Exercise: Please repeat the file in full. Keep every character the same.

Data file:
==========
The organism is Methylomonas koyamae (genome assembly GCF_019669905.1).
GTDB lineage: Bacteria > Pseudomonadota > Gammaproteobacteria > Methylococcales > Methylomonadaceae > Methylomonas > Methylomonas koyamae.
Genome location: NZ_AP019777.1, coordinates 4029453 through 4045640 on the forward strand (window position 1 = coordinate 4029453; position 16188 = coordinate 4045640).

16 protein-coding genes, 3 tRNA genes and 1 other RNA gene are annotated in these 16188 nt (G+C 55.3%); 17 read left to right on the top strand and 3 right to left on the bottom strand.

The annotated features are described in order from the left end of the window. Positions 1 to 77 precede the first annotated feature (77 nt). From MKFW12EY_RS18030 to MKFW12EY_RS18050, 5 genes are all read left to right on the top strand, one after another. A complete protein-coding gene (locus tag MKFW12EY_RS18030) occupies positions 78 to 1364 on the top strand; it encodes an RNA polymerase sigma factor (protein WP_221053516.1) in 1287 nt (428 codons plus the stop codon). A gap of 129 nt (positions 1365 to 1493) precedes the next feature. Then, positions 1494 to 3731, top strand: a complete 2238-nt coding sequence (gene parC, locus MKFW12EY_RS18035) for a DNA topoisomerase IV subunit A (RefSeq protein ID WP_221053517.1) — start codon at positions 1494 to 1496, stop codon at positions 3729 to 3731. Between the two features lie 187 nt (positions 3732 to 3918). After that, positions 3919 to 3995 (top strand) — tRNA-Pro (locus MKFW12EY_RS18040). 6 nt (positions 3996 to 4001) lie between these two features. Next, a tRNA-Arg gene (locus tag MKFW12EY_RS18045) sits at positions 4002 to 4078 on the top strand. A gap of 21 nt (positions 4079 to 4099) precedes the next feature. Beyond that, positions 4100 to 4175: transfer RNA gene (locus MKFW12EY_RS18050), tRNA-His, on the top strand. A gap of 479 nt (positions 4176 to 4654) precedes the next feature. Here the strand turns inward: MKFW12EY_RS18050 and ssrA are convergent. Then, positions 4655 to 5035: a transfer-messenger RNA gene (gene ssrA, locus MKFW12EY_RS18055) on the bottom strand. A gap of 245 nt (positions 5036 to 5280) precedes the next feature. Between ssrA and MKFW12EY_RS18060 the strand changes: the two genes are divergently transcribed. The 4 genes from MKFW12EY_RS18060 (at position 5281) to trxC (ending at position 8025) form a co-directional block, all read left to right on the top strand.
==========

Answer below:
The organism is Methylomonas koyamae (genome assembly GCF_019669905.1).
GTDB lineage: Bacteria > Pseudomonadota > Gammaproteobacteria > Methylococcales > Methylomonadaceae > Methylomonas > Methylomonas koyamae.
Genome location: NZ_AP019777.1, coordinates 4029453 through 4045640 on the forward strand (window position 1 = coordinate 4029453; position 16188 = coordinate 4045640).

16 protein-coding genes, 3 tRNA genes and 1 other RNA gene are annotated in these 16188 nt (G+C 55.3%); 17 read left to right on the top strand and 3 right to left on the bottom strand.

The annotated features are described in order from the left end of the window. Positions 1 to 77 precede the first annotated feature (77 nt). From MKFW12EY_RS18030 to MKFW12EY_RS18050, 5 genes are all read left to right on the top strand, one after another. A complete protein-coding gene (locus tag MKFW12EY_RS18030) occupies positions 78 to 1364 on the top strand; it encodes an RNA polymerase sigma factor (protein WP_221053516.1) in 1287 nt (428 codons plus the stop codon). A gap of 129 nt (positions 1365 to 1493) precedes the next feature. Then, positions 1494 to 3731, top strand: a complete 2238-nt coding sequence (gene parC, locus MKFW12EY_RS18035) for a DNA topoisomerase IV subunit A (RefSeq protein ID WP_221053517.1) — start codon at positions 1494 to 1496, stop codon at positions 3729 to 3731. Between the two features lie 187 nt (positions 3732 to 3918). After that, positions 3919 to 3995 (top strand) — tRNA-Pro (locus MKFW12EY_RS18040). 6 nt (positions 3996 to 4001) lie between these two features. Next, a tRNA-Arg gene (locus tag MKFW12EY_RS18045) sits at positions 4002 to 4078 on the top strand. A gap of 21 nt (positions 4079 to 4099) precedes the next feature. Beyond that, positions 4100 to 4175: transfer RNA gene (locus MKFW12EY_RS18050), tRNA-His, on the top strand. A gap of 479 nt (positions 4176 to 4654) precedes the next feature. Here the strand turns inward: MKFW12EY_RS18050 and ssrA are convergent. Then, positions 4655 to 5035: a transfer-messenger RNA gene (gene ssrA, locus MKFW12EY_RS18055) on the bottom strand. A gap of 245 nt (positions 5036 to 5280) precedes the next feature. Between ssrA and MKFW12EY_RS18060 the strand changes: the two genes are divergently transcribed. The 4 genes from MKFW12EY_RS18060 (at position 5281) to trxC (ending at position 8025) form a co-directional block, all read left to right on the top strand.